• Tell them exactly what is happening
  • Let them ask questions and try to answer them as honestly as possible
  • Put on a united front as a couple for this part
  • Admit that it’s going to be a bit tough to start but that all together you will get through it
  • Accept their emotions, both when upset and angry and allow then to vent here
  • Give them as much time beforehand to digest the concept before starting the official separation

If you’re wondering how does parental separation affect a child, the work you do here, and the stance you take will make all the difference in how well they respond to the upcoming changes ahead of them.

Some parents also find parenting divorce class immensely imensely helpful, especially when it comes to managing co-parenting arrangements. Our Family Wizard is a popular piece of software that makes shared parenting so much easier, as it allows both parents to share and keep each other updated without direct communication.

Strategies When Helping Children Cope with Divorce

It’s crucial here to let your children know they’re loved by you both. Even if you think they already know- tell them. Sometimes during separation, those little words of I love you, I care for you, and also I’m always here for you can all too easily be forgotten. Make it a point to speak about your love throughout this time:

• Encourage your children to talk about the process, no matter how angry they are. This means letting them know it’s okay to be angry and say what’s on their mind encouraging them to put feelings into words.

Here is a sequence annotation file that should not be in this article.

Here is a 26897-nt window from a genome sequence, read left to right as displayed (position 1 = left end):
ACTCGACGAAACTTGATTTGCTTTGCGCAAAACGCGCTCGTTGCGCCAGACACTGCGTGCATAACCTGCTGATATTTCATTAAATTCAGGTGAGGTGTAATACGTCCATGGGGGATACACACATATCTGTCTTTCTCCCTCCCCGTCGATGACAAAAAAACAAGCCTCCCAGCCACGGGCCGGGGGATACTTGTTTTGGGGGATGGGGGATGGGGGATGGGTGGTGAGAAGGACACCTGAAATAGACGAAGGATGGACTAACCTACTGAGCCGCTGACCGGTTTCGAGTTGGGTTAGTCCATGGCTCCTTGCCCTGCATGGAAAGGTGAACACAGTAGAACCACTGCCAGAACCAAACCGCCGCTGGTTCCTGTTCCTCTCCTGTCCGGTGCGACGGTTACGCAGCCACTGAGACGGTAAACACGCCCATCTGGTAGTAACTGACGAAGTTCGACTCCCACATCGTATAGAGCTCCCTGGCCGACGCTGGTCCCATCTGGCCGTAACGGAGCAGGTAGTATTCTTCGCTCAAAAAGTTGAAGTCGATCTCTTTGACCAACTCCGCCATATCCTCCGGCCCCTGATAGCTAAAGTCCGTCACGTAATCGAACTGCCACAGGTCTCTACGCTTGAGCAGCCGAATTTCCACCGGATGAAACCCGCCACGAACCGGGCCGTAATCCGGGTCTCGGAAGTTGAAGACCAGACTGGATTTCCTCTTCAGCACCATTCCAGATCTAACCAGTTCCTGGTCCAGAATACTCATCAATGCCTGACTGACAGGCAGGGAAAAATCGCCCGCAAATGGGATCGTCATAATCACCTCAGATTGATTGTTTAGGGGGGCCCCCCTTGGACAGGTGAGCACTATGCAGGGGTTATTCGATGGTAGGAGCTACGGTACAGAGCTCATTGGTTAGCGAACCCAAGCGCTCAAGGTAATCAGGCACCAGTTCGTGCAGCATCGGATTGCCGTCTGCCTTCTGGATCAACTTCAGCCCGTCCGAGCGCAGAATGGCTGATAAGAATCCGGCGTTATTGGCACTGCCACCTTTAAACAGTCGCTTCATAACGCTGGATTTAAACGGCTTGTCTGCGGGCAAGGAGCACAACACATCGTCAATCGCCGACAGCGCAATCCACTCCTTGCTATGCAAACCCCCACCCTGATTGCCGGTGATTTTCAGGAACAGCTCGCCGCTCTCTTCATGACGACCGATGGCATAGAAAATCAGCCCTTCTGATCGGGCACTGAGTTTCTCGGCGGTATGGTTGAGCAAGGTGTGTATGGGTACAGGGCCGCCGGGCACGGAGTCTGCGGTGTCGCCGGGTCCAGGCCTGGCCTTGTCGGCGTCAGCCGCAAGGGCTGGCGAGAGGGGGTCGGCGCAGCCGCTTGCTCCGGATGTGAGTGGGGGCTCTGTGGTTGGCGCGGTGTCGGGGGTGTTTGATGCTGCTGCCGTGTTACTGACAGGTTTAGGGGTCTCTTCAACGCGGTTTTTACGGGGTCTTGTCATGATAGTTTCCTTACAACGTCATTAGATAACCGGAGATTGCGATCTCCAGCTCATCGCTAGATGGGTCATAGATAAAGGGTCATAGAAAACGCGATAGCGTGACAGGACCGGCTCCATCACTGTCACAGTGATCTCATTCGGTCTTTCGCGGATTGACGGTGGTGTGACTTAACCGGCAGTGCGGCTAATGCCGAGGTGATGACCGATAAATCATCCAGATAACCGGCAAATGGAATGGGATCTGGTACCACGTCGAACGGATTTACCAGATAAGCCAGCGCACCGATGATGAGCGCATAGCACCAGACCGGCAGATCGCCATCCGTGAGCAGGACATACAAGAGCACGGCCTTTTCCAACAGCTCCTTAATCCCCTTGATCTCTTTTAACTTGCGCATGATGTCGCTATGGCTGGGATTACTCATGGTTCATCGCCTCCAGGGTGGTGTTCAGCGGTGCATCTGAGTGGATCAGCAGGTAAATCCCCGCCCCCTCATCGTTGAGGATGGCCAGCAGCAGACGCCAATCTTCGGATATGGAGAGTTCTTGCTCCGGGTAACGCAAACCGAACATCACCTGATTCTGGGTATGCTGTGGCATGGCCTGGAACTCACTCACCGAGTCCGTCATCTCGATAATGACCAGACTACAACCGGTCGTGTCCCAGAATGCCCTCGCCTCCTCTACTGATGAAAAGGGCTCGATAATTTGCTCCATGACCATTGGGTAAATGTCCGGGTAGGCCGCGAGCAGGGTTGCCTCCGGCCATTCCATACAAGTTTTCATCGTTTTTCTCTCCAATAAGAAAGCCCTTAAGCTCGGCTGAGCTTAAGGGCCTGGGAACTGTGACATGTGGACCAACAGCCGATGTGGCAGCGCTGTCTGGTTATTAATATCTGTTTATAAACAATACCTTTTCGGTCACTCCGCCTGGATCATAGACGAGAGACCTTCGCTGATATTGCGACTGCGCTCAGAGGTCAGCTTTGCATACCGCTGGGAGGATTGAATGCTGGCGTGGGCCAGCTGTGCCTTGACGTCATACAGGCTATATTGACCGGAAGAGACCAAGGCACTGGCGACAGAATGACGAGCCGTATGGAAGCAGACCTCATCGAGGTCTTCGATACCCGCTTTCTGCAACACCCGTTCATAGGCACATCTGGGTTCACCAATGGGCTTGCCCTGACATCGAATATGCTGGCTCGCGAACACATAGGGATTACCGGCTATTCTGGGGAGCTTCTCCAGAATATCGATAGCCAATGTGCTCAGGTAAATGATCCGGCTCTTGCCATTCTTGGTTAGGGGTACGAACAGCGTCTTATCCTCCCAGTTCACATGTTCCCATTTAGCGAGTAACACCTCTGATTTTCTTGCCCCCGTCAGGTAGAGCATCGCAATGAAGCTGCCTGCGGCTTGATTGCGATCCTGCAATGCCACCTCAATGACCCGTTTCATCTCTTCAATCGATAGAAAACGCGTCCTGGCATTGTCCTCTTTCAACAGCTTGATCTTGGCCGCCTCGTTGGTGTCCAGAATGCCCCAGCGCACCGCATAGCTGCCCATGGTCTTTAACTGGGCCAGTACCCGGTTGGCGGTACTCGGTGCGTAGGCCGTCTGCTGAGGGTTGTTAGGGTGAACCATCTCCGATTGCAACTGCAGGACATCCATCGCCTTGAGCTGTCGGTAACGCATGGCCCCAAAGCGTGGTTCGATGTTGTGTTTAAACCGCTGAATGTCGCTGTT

Let them tell you what they think about the whole process, and what their opinions on it all are. You may learn so much more about your children if you allow them the stage at this point.

• Allocate another adult who they can talk to about both of you. A great idea during separation and divorce is to have that one family member or close friend whom both you and the children know and trust and who can be impartial throughout.

Talk about the idea of them being the go-to should your children be struggling to tell you such things. Therefore, any problems you weren’t aware of can be dealt with immediately, before they escalate.

• Don’t argue in front of your children. Though easier said than done, half of the problems with children accepting divorce is the rowing, bickering, and sheer nasty comments they’re subjected to throughout this time.